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Obesity has become such a crisis in the United States that the American Medical Association approved a measure last month to classify it as a disease.
Research quantifies the problem. One in three adults is obese, according to the U.S. Centers for Disease Control and Prevention.
Just as disturbing is that more than 17 percent of children in 2010 could be classified as obese, the CDC reported. An increasingly sedentary lifestyle at an earlier age combined with eating foods high in sugar, fat and sodium have contributed to this problem.
Local health leaders are keenly aware of the national issue and are trying to tackle it with a sound approach that could yield short- and long-term success, by placing an emphasis on the health of Bartholomew County’s children.
By shaping diet and exercise habits early, they are trying to make children healthier now but also set a pattern that is more likely to continue with healthy habits in adulthood. If that happens, the county’s adult obesity rate should continue to drop.
Small gains have been made in that population. The latest Community Health Assessment, conducted in 2012, recorded a decline in the number of overweight and obese residents in Bartholomew County for the first time since the surveys began in 1996. The 2012 rate showed that 63.2 percent of adults in the county were overweight, a drop from 67.9 percent in 2009, the previous year the study was conducted.
That percentage was lower than state and national averages, but still alarmingly high. However, tackling obesity at the earliest level, childhood, is a smart way to achieve long-term results.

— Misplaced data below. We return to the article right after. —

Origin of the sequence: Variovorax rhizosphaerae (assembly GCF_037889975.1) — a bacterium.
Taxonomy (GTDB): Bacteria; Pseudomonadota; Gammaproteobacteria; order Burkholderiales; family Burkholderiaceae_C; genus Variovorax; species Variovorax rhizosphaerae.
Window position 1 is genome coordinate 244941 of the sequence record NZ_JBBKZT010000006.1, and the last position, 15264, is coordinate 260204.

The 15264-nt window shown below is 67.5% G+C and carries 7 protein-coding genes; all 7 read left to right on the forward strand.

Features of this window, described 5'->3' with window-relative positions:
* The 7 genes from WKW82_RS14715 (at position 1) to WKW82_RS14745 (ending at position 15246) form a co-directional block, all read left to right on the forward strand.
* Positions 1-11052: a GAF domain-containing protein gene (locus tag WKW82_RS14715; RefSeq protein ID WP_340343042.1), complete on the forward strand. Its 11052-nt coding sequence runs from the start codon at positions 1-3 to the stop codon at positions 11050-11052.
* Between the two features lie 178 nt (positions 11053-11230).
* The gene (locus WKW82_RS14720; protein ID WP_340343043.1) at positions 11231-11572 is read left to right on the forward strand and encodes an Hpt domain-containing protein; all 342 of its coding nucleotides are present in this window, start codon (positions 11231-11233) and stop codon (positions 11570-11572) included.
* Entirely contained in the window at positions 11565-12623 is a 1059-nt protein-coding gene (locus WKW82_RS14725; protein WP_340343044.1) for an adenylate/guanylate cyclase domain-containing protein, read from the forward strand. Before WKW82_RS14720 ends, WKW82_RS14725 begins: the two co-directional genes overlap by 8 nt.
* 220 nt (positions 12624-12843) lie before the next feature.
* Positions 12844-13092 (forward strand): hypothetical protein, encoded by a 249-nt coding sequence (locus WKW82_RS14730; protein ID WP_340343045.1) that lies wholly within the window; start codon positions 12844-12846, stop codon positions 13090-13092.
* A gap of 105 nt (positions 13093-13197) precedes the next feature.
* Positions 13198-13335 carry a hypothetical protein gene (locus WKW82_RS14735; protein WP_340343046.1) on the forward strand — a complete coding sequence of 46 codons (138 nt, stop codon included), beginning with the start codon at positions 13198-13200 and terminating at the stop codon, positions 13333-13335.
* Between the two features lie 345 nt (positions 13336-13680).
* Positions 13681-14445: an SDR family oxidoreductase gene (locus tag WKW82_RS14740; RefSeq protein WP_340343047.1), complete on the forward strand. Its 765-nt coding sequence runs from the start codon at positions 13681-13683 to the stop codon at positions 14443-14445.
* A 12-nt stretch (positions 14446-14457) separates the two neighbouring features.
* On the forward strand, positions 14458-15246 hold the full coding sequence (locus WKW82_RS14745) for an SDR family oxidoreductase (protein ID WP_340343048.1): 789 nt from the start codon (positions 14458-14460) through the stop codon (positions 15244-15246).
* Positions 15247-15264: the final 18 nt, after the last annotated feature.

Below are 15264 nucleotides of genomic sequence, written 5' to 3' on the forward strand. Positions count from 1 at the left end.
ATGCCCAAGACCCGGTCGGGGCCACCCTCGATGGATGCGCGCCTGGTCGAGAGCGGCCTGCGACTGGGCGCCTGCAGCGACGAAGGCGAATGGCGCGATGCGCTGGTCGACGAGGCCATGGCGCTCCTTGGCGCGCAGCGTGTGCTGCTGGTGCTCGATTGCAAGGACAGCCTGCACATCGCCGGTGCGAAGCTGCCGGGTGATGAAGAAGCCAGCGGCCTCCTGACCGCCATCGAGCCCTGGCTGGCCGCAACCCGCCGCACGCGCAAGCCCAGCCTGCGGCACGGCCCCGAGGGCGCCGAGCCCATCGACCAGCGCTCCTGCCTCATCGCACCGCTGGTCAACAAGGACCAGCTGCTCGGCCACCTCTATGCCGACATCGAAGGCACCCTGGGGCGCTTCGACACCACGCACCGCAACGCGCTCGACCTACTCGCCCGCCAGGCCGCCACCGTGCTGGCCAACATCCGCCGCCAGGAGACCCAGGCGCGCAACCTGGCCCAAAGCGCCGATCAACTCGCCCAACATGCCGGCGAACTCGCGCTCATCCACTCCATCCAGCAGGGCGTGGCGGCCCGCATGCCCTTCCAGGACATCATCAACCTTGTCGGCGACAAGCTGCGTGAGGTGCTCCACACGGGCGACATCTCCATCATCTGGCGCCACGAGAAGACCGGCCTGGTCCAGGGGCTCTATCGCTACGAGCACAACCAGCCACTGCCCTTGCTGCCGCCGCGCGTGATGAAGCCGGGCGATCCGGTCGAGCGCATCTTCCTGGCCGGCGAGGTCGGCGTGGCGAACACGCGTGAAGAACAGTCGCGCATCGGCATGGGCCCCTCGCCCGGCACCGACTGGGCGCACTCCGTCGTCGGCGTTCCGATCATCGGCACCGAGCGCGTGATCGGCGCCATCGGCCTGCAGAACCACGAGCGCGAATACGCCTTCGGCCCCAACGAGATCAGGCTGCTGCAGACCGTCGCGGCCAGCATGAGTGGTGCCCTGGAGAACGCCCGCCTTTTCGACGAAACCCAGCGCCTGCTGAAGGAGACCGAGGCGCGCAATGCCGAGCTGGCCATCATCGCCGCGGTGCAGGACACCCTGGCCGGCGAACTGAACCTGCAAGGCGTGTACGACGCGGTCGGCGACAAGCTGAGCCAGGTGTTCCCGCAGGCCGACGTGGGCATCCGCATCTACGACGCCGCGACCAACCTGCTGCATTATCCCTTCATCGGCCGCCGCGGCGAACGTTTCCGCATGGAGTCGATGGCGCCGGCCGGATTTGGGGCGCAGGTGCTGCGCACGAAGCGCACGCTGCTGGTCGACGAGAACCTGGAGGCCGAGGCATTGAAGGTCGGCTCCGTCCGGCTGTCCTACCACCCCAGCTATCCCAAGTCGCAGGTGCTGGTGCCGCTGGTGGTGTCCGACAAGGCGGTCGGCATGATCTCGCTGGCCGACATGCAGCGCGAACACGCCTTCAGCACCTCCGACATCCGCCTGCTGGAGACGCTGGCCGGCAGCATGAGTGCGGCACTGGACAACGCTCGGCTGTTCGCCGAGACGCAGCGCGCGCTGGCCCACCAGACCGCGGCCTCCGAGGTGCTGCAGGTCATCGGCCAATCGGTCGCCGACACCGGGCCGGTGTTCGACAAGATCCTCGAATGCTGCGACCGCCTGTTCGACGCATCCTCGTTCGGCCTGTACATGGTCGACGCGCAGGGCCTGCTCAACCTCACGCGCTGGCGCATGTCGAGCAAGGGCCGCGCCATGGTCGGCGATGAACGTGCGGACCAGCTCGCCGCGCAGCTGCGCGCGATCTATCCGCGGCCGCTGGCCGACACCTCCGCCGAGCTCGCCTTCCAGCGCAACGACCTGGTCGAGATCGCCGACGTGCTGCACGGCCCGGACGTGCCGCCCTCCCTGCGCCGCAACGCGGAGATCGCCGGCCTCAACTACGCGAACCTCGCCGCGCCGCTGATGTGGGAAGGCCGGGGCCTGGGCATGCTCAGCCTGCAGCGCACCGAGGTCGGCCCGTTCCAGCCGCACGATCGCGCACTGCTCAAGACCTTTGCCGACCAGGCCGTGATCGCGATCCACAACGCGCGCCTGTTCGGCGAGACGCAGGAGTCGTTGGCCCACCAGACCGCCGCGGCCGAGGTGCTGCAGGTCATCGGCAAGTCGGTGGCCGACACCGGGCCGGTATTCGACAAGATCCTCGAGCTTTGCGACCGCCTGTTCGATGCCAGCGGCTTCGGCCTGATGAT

Columbus pediatrician Dr. Jennifer Hartwell is starting a “Families on the Move” program this summer to help families rethink what foods they eat and their activity levels.
Bartholomew Consolidated School Corp. already has made changes, including offering healthier choices in vending machines and increasing physical activity. The school district’s wellness policy, adopted in 2010, specifies that:
All cooked foods offered as part of a meal will be baked or steamed.
Schools will be encouraged to buy fresh fruits and vegetables from local farmers.
Schools will sell only low-fat milk.
Sugar-sweetened beverages are prohibited in the school cafeteria and vending machines.
All elementary school students shall have daily recess.
Children will have a unique opportunity for exercise during the Mill Race Marathon weekend in late September. Not only will it encompass a full and half-marathon and a 5K run/walk on Sept. 28, but organizers are offering a kids “fun run” Sept. 27.
These steps by local, city and county leaders are important ones. And ones that should be supported by the community, because the health of children today can dictate the health of the community’s adults tomorrow.
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